Nothing's Worse Than Not Knowing

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Uncertainty is the enemy of the control freak. And when it comes to my horses, I am a control freak. 


So, when Casady developed a snotty left nostril last week, I got that uneasy stomach, nervous twitch, lump in my throat that comes with knowing my girl isn't 100 percent and that there's nothing I can do to control the situation without calling a professional. 


Around the office, I'm always the one looking for new supplements, treatments, or tricks to keep her stomach ulcers at bay, so now I'm sure my co-workers aren't thrilled that I have a new problem to worry about. 


If you remember reading this blog last week, you'll know that we had some major wildfires out here, and that the smoke was very thick in the area around my barn. The snotty nose started during the fire, and at the time I just attributed it to the smoke, and I gave Casady time off. I was careful and soaked her hay to try and keep irritants away, and I didn't ride her in the arena at all, as the dust (caused by weeks and weeks of no rain) in Colorado eclipses anything I'd seen in Ohio or Pennsylvania. 


But, a week and a half later, the snot hasn't gone away. She has no other symptoms --- no fever, no runny eyes, no coughing. I have exercised her twice now to get a feel for how she would work, and she's been smooth and responsive and full of energy.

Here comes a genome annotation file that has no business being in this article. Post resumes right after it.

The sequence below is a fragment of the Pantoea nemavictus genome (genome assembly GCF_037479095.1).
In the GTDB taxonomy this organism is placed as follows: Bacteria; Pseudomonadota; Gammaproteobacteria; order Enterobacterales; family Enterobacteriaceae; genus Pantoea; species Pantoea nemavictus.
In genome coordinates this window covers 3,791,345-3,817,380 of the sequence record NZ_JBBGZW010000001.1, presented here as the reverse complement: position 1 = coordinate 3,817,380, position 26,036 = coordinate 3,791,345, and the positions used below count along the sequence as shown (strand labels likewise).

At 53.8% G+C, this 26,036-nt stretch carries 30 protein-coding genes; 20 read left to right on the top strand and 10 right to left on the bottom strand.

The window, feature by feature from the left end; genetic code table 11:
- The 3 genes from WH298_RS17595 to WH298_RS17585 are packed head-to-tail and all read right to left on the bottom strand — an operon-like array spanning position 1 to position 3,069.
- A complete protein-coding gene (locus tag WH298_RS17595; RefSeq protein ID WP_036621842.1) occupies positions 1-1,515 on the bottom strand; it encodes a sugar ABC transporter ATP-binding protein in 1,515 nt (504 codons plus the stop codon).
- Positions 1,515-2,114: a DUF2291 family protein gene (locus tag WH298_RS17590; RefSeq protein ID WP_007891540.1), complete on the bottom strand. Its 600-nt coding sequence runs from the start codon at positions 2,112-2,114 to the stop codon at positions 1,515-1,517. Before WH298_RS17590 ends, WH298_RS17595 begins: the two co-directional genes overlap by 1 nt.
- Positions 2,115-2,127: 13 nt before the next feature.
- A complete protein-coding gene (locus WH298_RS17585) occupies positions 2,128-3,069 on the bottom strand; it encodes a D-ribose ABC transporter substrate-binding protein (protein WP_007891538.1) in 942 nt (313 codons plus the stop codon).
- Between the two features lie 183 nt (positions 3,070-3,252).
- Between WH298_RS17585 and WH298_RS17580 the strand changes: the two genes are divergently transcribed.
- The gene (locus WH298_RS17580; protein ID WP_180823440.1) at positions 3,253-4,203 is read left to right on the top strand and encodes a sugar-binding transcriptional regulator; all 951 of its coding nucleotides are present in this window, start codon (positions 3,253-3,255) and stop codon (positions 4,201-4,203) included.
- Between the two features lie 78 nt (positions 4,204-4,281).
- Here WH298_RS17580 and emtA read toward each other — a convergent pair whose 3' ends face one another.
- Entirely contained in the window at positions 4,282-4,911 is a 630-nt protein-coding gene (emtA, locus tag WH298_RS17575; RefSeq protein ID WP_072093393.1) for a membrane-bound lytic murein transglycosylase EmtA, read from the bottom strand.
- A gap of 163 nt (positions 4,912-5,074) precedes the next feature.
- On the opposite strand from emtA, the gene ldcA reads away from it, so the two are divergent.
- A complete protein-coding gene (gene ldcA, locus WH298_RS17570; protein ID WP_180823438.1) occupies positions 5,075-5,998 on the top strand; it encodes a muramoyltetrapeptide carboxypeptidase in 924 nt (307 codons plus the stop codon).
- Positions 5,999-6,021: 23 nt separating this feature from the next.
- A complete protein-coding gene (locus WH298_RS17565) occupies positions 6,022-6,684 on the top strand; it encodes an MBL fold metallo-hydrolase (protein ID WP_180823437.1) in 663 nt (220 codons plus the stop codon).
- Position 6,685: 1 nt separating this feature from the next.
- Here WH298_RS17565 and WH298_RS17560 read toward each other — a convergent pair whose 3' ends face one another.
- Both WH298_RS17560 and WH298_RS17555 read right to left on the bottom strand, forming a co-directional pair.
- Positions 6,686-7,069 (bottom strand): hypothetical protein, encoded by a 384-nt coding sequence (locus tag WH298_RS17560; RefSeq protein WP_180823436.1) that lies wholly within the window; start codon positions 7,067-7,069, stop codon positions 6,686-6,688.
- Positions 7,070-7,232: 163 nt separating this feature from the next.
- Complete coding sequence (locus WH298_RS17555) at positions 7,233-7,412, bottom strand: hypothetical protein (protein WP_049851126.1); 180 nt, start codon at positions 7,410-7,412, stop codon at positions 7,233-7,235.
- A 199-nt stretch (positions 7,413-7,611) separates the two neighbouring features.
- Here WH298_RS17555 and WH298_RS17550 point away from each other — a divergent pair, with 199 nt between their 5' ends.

Of course, being the horsey-hypercondriac that I am, I've already bugged my vet at home in Pennsylvania about this, called my trainer, my friends and my family. The vet's answer --- of course --- is to call the local vet and have her looked at. "It could be a sinus infection that will just get worse unless you do something," he said. He's right. But then there are the voices of the friends who say, "Just keep doing what you're doing, make sure her immune system is strong, and let her get over it on her own." My pocketbook likes that answer, but my rational side knows that if I waste any more time just trying to let her get over it on her own, that could mean way more money I'll have to spend in the long run. 


Teeth gritted, I called the vet this morning. They'll call me back once they get into the office, and I'll undoubtedly be loading my girl up and hauling her into Boulder to see the Doc. 


Yikes... if only money weren't an object, right? I'm sure I'm not the only one out there that has to worry about money while also worrying about my horses' health. I'd love to hear about a time when you had to weigh finances with horse health, and what criteria you use to know it's time to throw financial caution to the wind and just take care of your horse. 

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